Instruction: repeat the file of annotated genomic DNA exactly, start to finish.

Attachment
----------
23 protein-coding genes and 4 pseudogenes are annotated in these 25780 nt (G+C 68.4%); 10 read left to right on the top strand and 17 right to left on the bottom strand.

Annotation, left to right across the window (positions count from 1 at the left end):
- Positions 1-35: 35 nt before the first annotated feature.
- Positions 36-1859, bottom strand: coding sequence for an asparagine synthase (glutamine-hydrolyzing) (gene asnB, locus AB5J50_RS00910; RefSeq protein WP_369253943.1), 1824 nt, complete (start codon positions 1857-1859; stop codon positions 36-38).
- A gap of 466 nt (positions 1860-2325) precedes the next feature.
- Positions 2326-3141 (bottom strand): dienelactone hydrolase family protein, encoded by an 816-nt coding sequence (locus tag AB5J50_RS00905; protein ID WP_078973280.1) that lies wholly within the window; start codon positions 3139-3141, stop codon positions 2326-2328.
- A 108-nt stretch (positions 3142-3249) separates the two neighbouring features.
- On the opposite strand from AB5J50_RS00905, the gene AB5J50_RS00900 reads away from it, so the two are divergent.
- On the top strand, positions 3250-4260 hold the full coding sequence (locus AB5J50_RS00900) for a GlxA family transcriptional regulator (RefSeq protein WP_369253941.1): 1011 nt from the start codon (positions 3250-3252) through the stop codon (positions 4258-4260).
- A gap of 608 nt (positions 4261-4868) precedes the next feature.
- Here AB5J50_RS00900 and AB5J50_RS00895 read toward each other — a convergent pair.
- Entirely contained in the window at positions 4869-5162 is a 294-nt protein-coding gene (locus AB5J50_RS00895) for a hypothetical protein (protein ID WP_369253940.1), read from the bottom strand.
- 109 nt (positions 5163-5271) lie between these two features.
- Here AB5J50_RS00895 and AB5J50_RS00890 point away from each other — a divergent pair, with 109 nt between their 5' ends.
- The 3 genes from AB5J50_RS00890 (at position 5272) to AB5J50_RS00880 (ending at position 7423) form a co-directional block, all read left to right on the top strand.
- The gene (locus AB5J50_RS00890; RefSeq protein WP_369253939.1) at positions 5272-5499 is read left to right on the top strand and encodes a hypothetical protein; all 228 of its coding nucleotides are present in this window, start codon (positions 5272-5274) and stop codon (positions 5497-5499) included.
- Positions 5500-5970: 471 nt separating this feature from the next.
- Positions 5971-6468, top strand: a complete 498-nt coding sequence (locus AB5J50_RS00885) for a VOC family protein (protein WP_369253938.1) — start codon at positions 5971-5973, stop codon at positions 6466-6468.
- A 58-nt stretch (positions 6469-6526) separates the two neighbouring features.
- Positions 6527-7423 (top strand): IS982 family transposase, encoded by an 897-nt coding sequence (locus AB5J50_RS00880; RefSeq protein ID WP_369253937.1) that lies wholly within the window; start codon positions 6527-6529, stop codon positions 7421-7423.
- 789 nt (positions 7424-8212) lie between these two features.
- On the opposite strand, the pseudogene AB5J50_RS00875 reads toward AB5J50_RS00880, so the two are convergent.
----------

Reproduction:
23 protein-coding genes and 4 pseudogenes are annotated in these 25780 nt (G+C 68.4%); 10 read left to right on the top strand and 17 right to left on the bottom strand.

Annotation, left to right across the window (positions count from 1 at the left end):
- Positions 1-35: 35 nt before the first annotated feature.
- Positions 36-1859, bottom strand: coding sequence for an asparagine synthase (glutamine-hydrolyzing) (gene asnB, locus AB5J50_RS00910; RefSeq protein WP_369253943.1), 1824 nt, complete (start codon positions 1857-1859; stop codon positions 36-38).
- A gap of 466 nt (positions 1860-2325) precedes the next feature.
- Positions 2326-3141 (bottom strand): dienelactone hydrolase family protein, encoded by an 816-nt coding sequence (locus tag AB5J50_RS00905; protein ID WP_078973280.1) that lies wholly within the window; start codon positions 3139-3141, stop codon positions 2326-2328.
- A 108-nt stretch (positions 3142-3249) separates the two neighbouring features.
- On the opposite strand from AB5J50_RS00905, the gene AB5J50_RS00900 reads away from it, so the two are divergent.
- On the top strand, positions 3250-4260 hold the full coding sequence (locus AB5J50_RS00900) for a GlxA family transcriptional regulator (RefSeq protein WP_369253941.1): 1011 nt from the start codon (positions 3250-3252) through the stop codon (positions 4258-4260).
- A gap of 608 nt (positions 4261-4868) precedes the next feature.
- Here AB5J50_RS00900 and AB5J50_RS00895 read toward each other — a convergent pair.
- Entirely contained in the window at positions 4869-5162 is a 294-nt protein-coding gene (locus AB5J50_RS00895) for a hypothetical protein (protein ID WP_369253940.1), read from the bottom strand.
- 109 nt (positions 5163-5271) lie between these two features.
- Here AB5J50_RS00895 and AB5J50_RS00890 point away from each other — a divergent pair, with 109 nt between their 5' ends.
- The 3 genes from AB5J50_RS00890 (at position 5272) to AB5J50_RS00880 (ending at position 7423) form a co-directional block, all read left to right on the top strand.
- The gene (locus AB5J50_RS00890; RefSeq protein WP_369253939.1) at positions 5272-5499 is read left to right on the top strand and encodes a hypothetical protein; all 228 of its coding nucleotides are present in this window, start codon (positions 5272-5274) and stop codon (positions 5497-5499) included.
- Positions 5500-5970: 471 nt separating this feature from the next.
- Positions 5971-6468, top strand: a complete 498-nt coding sequence (locus AB5J50_RS00885) for a VOC family protein (protein WP_369253938.1) — start codon at positions 5971-5973, stop codon at positions 6466-6468.
- A 58-nt stretch (positions 6469-6526) separates the two neighbouring features.
- Positions 6527-7423 (top strand): IS982 family transposase, encoded by an 897-nt coding sequence (locus AB5J50_RS00880; RefSeq protein ID WP_369253937.1) that lies wholly within the window; start codon positions 6527-6529, stop codon positions 7421-7423.
- 789 nt (positions 7424-8212) lie between these two features.
- On the opposite strand, the pseudogene AB5J50_RS00875 reads toward AB5J50_RS00880, so the two are convergent.